Walking away from class yesterday, there was a strange conversation:

Mind if I ask you something?

No, go right ahead

I’m trying to keep things together that have come out during the class so I just have to ask—you haven’t ever joined a circus have you?

No, I can’t say that I have.

Sometimes it seems like you’ve done almost everything, so I just wanted to make sure that there was something you hadn’t done or been involved with.

Today, the first thing I read was this:

In our struggle for responsibility, we fight against someone who is masked. The mask of the adult is called “experience.” It is expressionless, impenetrable, and ever the same. The adult has always experienced everything; youth, ideals, hopes, woman. It was all illusion.— Often we feel intimidated an embittered. Perhaps he is right. What can our retort be? We have not yet experienced anything.

But let us attempt to raise the mask. What has this adult experienced? What does he wish to prove to us? This above all: he, too, was once young; he, too, wanted what we wanted; he, too, refused to believe his parents, but life has taught him they were right. Saying this, he smiles in a superior fashion: this will also happen to us—in advance he devalues the years we will live, making them into a time of sweet youthful pranks, of childish rapture, before the long sobriety of serious life. Thus the well-meaning, the enlightened. We know other pedagogues whose bitterness will not even concede to us the brief years of youth; serious and grim they want to push us directly into life’s drudgery. Both attitudes devalue and destroy our years.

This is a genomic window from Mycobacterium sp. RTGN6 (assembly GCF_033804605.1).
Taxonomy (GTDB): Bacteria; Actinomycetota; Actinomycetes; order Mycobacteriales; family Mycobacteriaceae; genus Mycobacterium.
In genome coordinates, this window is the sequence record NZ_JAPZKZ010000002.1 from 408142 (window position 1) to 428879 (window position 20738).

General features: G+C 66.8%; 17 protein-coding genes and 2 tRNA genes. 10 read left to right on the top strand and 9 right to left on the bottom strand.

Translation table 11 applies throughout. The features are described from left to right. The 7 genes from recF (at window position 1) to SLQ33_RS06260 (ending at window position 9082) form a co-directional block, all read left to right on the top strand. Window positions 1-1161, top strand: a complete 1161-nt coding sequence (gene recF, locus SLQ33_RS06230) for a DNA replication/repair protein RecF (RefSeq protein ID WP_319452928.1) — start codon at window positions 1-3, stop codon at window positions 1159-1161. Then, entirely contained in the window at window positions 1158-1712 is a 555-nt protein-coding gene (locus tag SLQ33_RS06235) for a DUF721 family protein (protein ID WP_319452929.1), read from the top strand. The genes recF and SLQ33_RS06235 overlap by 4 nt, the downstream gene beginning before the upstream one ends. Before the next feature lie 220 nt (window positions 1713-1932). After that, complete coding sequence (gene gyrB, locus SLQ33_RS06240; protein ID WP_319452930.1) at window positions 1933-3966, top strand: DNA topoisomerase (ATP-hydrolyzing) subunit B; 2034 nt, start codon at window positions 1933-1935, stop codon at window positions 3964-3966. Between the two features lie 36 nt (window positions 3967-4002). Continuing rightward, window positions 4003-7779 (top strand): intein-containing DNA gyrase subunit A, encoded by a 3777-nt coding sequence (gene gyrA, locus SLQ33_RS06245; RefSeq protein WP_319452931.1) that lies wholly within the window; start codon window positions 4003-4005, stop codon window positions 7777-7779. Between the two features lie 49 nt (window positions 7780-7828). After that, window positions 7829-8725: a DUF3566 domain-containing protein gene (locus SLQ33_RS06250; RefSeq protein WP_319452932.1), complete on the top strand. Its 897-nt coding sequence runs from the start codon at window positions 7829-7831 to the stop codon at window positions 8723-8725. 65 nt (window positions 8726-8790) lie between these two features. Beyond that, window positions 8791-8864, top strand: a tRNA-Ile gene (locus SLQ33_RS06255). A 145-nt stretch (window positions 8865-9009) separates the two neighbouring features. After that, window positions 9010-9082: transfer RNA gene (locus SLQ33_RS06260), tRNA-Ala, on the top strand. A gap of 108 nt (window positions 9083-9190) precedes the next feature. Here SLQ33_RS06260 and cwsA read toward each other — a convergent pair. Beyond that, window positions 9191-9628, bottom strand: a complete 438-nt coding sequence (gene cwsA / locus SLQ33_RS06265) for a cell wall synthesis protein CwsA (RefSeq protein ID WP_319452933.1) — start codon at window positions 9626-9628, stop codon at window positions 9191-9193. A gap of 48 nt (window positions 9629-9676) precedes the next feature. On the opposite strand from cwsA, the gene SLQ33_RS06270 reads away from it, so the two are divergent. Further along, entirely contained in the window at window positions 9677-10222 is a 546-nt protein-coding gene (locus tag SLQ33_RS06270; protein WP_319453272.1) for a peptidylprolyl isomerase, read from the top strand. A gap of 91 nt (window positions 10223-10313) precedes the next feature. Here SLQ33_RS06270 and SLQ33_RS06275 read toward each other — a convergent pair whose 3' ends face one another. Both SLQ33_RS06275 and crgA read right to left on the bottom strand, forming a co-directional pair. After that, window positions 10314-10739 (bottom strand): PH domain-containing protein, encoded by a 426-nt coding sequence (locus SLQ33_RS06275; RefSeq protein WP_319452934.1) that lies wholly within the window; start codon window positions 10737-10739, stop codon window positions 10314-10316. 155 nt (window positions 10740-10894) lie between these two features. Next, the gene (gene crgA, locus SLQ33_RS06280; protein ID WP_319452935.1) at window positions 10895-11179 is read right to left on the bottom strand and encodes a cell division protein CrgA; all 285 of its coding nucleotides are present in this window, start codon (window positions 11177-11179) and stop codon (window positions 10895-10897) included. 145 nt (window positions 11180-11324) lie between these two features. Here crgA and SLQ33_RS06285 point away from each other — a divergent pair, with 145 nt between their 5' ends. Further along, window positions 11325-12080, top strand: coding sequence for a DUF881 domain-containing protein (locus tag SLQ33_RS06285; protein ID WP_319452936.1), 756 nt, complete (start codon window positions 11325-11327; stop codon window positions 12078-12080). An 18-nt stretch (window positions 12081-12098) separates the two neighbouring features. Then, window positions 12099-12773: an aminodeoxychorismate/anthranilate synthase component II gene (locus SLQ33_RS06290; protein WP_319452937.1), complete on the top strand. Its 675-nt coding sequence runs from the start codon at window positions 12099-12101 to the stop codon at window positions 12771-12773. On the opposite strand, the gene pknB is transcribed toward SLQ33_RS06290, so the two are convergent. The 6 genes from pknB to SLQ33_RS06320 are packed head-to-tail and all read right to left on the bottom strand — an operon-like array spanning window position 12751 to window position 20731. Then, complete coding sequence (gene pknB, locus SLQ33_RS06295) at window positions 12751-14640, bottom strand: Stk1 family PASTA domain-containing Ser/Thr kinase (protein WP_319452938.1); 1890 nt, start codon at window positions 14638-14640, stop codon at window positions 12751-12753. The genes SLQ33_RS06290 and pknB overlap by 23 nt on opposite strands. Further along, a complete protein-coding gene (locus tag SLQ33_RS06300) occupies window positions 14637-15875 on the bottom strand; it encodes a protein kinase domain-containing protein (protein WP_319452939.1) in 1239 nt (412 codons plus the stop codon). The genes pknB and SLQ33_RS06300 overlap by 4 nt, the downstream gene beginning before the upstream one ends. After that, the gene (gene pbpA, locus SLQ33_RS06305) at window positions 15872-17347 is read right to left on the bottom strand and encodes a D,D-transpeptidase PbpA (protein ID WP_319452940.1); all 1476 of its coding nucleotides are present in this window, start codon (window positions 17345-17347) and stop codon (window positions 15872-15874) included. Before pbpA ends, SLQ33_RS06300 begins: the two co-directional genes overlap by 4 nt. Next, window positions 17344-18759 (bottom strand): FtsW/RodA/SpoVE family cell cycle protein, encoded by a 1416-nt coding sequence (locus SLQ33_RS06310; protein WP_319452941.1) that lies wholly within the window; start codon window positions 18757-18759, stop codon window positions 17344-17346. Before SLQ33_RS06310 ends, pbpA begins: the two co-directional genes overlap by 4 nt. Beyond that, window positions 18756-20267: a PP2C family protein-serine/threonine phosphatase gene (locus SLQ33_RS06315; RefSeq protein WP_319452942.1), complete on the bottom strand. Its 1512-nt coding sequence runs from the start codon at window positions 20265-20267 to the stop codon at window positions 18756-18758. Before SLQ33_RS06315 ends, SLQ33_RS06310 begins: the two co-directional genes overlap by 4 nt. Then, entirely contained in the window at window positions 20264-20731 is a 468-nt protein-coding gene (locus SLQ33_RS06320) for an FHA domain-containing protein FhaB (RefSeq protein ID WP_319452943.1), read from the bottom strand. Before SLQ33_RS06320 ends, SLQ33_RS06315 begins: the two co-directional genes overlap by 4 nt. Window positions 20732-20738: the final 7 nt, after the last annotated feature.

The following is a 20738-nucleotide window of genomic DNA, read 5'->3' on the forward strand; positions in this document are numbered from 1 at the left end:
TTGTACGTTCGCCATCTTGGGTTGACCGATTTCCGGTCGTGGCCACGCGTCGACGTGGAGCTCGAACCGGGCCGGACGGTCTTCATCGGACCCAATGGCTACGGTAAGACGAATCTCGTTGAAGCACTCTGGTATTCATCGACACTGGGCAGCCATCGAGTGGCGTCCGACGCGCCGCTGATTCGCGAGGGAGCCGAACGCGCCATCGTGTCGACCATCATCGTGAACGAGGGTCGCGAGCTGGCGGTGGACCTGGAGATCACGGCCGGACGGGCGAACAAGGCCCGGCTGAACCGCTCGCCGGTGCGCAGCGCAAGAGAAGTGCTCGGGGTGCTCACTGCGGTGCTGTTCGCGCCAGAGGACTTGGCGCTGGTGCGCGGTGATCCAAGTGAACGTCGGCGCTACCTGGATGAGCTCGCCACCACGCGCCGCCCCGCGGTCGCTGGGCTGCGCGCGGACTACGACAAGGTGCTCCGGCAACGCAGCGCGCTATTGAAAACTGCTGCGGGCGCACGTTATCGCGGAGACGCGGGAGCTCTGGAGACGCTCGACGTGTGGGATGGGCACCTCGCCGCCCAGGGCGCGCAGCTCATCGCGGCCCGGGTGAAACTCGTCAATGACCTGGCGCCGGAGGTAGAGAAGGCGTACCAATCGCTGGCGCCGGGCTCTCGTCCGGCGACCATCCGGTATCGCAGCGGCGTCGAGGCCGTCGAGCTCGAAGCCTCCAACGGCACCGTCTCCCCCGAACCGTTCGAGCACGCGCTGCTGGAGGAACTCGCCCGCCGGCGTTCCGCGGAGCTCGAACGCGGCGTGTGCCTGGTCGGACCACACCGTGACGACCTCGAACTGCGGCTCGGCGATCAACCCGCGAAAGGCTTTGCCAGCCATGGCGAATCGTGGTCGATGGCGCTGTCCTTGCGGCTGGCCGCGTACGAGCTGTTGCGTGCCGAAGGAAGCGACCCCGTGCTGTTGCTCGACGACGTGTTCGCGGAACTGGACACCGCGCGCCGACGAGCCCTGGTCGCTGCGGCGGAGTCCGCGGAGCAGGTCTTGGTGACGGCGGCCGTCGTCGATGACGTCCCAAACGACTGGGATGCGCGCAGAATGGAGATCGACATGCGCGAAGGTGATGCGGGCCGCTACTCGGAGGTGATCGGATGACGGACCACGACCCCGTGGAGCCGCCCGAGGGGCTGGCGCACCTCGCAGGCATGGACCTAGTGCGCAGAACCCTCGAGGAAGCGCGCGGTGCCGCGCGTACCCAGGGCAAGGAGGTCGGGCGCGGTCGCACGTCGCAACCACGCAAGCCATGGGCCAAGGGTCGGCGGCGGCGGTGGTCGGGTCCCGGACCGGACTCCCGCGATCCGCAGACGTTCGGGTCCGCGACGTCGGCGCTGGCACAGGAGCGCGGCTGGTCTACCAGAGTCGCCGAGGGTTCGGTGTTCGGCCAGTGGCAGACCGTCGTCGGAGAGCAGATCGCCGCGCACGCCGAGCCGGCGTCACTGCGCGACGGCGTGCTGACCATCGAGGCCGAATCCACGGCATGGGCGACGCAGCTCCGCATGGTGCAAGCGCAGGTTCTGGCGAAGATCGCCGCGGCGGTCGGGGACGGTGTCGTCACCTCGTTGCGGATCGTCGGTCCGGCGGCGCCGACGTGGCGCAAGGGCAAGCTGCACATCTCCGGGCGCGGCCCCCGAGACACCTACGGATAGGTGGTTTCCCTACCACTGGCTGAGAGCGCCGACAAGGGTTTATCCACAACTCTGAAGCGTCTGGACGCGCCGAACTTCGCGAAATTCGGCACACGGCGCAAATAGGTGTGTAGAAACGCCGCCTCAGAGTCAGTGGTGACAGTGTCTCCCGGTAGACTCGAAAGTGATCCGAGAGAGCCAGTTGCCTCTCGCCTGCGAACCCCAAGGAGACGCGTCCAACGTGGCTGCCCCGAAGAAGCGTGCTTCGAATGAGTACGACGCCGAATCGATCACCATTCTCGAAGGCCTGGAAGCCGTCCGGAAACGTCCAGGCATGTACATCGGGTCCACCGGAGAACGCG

Walter Benjamin, “Experience” (1914)

I don’t want to be one of those people that I used to get irritated with when I was growing up—the person who had already been there and done that. So I wonder a lot about keeping my experiences to myself. I’ve grown used to being in classrooms where I was older than my teachers. What happens inside a classroom should be, as far as I’ve grown used to it, a sharing of experience. The experience of the person at the front of the room should be substantial regarding the key subject which convenes the assembly; it hardly seems relevant whether their experience is greater in every aspect of life. It just doesn’t matter.

It is impossible to turn back, once experienced. I think you just have to move forward somehow. No one knows what you know—but in turn, you have no clue what they know either unless you find some common ground to talk about it free of the pedestal of “experience.”

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